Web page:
Erling Haaland looks lost to remind Manchester City it will take time | Community Shield

OK. It might take a while. Just talk to each other. For Erling Haaland, it was a start not just to forget, but to shred, cremate and bury at the bottom of the garden. Haaland looked tired at the end of this sweaty Community Shield final, a curtain raiser for a stage barely cleared of tables and men in brown coats.

For much of the second half at the King Power Stadium, Haaland hid and scoffed in the center circle. With seconds to go, he landed a wonderfully sincere miss, snagging his bar-top shot with all the easy grace of a man ramming a crumpled beer can into a hedge.

For the most part, Haaland looked like he was, a totally different type of player to his teammates, and a man who will of course need time, regardless of his record so far. It’s no secret that Manchester City’s excellent summer addition lacks fitness, but it’s more a matter of aptitudeof its own mosaic with the way City play.

There wouldn’t have been much benefit in doing what Haaland did here with more energy, being inefficient with greater intensity. By the end, he’d taken 16 touches, won zero headers, made no interceptions or dribbled, completed seven passes, and produced a willful but ultimately futile exercise of trapped energy, like an oversized fly weaving its way down the along a window.

New team, new style, new plans: but these are remarkable numbers. Has a player ever played 90 minutes in a Pep Guardiola team and managed seven assists?

In the event Haaland was upstaged by Darwin Núñez, who came on with half an hour to go and made one and scored one in Liverpool’s convincing 3-1 win. Núñez provided an obvious counterpoint, a footballer instantly comfortable with Liverpool’s very specific idea of ​​what a top three should look like. He ran strong in the middle. He sounded direct and clear in his mind. As a case study in buying a player that clearly matches your pre-existing attacking style, it was pretty compelling.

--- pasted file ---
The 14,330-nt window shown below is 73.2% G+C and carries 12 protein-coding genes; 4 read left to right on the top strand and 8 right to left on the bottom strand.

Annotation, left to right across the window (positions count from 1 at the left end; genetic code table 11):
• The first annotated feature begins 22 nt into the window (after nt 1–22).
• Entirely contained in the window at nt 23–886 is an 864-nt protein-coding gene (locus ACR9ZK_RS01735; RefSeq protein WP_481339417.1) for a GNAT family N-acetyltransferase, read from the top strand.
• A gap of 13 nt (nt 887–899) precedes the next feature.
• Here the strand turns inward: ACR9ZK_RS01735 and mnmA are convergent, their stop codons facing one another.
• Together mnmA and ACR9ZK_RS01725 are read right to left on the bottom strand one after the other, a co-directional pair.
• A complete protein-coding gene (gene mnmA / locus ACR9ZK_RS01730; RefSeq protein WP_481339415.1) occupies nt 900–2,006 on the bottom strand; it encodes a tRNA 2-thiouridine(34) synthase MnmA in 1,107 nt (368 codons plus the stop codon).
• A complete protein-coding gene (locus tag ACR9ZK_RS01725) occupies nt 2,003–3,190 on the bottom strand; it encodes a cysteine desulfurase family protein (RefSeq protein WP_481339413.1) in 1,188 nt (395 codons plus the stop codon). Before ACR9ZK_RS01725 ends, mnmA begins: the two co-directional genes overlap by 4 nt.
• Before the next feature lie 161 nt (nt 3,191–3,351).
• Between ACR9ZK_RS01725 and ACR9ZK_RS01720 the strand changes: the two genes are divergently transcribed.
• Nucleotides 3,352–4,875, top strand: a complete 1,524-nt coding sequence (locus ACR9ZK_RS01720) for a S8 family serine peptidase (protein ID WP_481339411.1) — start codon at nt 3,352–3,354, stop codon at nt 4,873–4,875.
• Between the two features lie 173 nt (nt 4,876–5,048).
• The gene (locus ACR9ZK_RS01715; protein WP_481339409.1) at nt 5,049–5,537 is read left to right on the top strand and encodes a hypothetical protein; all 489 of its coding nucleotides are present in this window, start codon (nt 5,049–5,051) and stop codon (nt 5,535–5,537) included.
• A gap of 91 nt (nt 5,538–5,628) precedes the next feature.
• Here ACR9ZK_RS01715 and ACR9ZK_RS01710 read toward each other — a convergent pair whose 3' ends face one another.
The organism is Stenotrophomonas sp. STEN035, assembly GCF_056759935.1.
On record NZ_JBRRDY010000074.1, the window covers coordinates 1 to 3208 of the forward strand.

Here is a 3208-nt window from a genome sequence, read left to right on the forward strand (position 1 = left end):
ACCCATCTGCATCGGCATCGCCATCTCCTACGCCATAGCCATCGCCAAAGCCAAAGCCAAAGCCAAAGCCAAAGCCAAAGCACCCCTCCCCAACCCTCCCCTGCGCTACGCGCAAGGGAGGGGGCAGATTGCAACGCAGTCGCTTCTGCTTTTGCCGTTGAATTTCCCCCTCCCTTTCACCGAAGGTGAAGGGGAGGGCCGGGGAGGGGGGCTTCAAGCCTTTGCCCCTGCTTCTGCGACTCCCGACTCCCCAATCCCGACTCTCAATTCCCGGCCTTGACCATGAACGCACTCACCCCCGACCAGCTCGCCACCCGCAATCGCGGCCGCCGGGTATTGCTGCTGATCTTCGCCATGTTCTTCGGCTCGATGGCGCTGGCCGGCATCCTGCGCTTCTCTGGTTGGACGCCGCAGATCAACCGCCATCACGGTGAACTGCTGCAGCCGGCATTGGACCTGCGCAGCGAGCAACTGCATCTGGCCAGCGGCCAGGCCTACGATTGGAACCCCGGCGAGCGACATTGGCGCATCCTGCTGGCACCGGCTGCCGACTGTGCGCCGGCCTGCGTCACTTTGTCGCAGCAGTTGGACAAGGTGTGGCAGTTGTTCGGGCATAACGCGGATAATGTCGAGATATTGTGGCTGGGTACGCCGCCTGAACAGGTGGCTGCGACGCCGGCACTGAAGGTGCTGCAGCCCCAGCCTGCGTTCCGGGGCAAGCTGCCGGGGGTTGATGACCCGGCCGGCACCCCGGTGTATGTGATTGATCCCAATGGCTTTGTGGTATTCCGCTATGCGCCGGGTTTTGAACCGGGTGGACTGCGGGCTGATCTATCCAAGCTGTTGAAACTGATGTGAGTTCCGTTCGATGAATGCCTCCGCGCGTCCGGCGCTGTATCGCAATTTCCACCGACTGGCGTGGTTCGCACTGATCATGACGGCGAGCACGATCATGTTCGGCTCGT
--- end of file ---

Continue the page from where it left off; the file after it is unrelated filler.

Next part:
Haaland shows his frustration after missing a wonderful scoring chance. Photograph: Michael Regan/The FA/Getty Images

The King Power had been a damp and clammy place at kickoff. The sound was raw and eerily loose, as if everyone had just woken from a summer fever dream to find themselves unexpectedly thrust into this thing, this world, this energy. Which is, let’s face it, pretty much what happened.

Seeing Haaland on City’s team sheet was an instant adrenaline rush: all those vowels, the symmetry of the consonants. Even his name is a unit. After 11 minutes he had his first real touch for City, coming deep to put in a throw-in and trapping the ball with all the skill of a man trying to catch a tennis ball from a frying pan.

For a moment, he seemed a little lost in this team of interlocking ankles. It’s easy to become jaded, to forget that City play football unlike anything else, a pressure wave where moves repeat and multiply, pieces rotate and disappear. Let’s throw a baseball bat in the middle of this and see how it goes.

City’s starting formation was a fluid 4-1-4-1, with only Rodri and Haaland keeping a separate part of the pitch in front of the defence. But they have sometimes been exceeded. City still have too many players on the pitch. Here, for the first time, they seemed not to have enough. Sounds like an easy observation, it’s also true: the big advantage of not playing with a striker has been that extra man, the extra angles, the extra passing option. Control, possession, make a friend of the ball. That was all. Will it be easy to find new models?

Liverpool took the lead thanks to a deflected shot from Trent Alexander-Arnold, and for most of the game they seemed to be the most consistent and dynamic team. For City, the issue isn’t so much that Haaland was bad (he was) or that he looked mismatched (he is). Everyone knows it, no one better than Pep himself, who knows it in vivid, grainy detail.

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The question is how long will this run-in last and what form can it take? Can Haaland just cross it? He could have the appearance of an indestructible force of engineered athletic will. But form and confidence are not inexhaustible substances. And the Premier League is kind of a brutal theatre.

In the end, Guardiola brushed off questions about Haaland’s lack of sharpness. “He has incredible quality,” he shrugged. That’s okay, of course, and it’ll be fascinating to see exactly how his manager tries to bring that out. On the evidence here, there is at least one thing to be happy about. Guardiola really likes coaching.

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